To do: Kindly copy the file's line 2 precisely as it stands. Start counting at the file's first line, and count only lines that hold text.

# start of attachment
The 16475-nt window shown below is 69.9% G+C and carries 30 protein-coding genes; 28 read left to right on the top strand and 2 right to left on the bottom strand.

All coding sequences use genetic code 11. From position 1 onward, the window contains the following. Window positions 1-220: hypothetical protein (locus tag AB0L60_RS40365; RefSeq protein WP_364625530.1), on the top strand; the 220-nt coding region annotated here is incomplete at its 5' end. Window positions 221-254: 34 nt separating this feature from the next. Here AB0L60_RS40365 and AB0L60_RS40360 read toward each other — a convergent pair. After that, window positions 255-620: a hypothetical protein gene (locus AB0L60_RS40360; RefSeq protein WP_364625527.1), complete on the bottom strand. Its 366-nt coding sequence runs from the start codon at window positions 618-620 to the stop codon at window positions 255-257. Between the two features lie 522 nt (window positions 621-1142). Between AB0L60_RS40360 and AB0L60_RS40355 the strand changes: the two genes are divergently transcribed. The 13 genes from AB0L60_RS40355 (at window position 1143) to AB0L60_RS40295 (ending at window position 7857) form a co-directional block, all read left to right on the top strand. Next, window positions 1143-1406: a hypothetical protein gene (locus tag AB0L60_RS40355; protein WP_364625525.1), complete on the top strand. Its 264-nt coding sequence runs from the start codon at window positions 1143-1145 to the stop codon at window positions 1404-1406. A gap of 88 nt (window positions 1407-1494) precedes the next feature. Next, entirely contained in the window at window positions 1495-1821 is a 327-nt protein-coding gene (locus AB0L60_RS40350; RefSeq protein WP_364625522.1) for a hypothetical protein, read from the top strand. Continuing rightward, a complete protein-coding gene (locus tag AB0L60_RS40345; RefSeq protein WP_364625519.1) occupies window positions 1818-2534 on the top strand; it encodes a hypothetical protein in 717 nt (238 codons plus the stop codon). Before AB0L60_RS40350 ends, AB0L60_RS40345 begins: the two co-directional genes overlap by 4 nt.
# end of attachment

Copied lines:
All coding sequences use genetic code 11. From position 1 onward, the window contains the following. Window positions 1-220: hypothetical protein (locus tag AB0L60_RS40365; RefSeq protein WP_364625530.1), on the top strand; the 220-nt coding region annotated here is incomplete at its 5' end. Window positions 221-254: 34 nt separating this feature from the next. Here AB0L60_RS40365 and AB0L60_RS40360 read toward each other — a convergent pair. After that, window positions 255-620: a hypothetical protein gene (locus AB0L60_RS40360; RefSeq protein WP_364625527.1), complete on the bottom strand. Its 366-nt coding sequence runs from the start codon at window positions 618-620 to the stop codon at window positions 255-257. Between the two features lie 522 nt (window positions 621-1142). Between AB0L60_RS40360 and AB0L60_RS40355 the strand changes: the two genes are divergently transcribed. The 13 genes from AB0L60_RS40355 (at window position 1143) to AB0L60_RS40295 (ending at window position 7857) form a co-directional block, all read left to right on the top strand. Next, window positions 1143-1406: a hypothetical protein gene (locus tag AB0L60_RS40355; protein WP_364625525.1), complete on the top strand. Its 264-nt coding sequence runs from the start codon at window positions 1143-1145 to the stop codon at window positions 1404-1406. A gap of 88 nt (window positions 1407-1494) precedes the next feature. Next, entirely contained in the window at window positions 1495-1821 is a 327-nt protein-coding gene (locus AB0L60_RS40350; RefSeq protein WP_364625522.1) for a hypothetical protein, read from the top strand. Continuing rightward, a complete protein-coding gene (locus tag AB0L60_RS40345; RefSeq protein WP_364625519.1) occupies window positions 1818-2534 on the top strand; it encodes a hypothetical protein in 717 nt (238 codons plus the stop codon). Before AB0L60_RS40350 ends, AB0L60_RS40345 begins: the two co-directional genes overlap by 4 nt.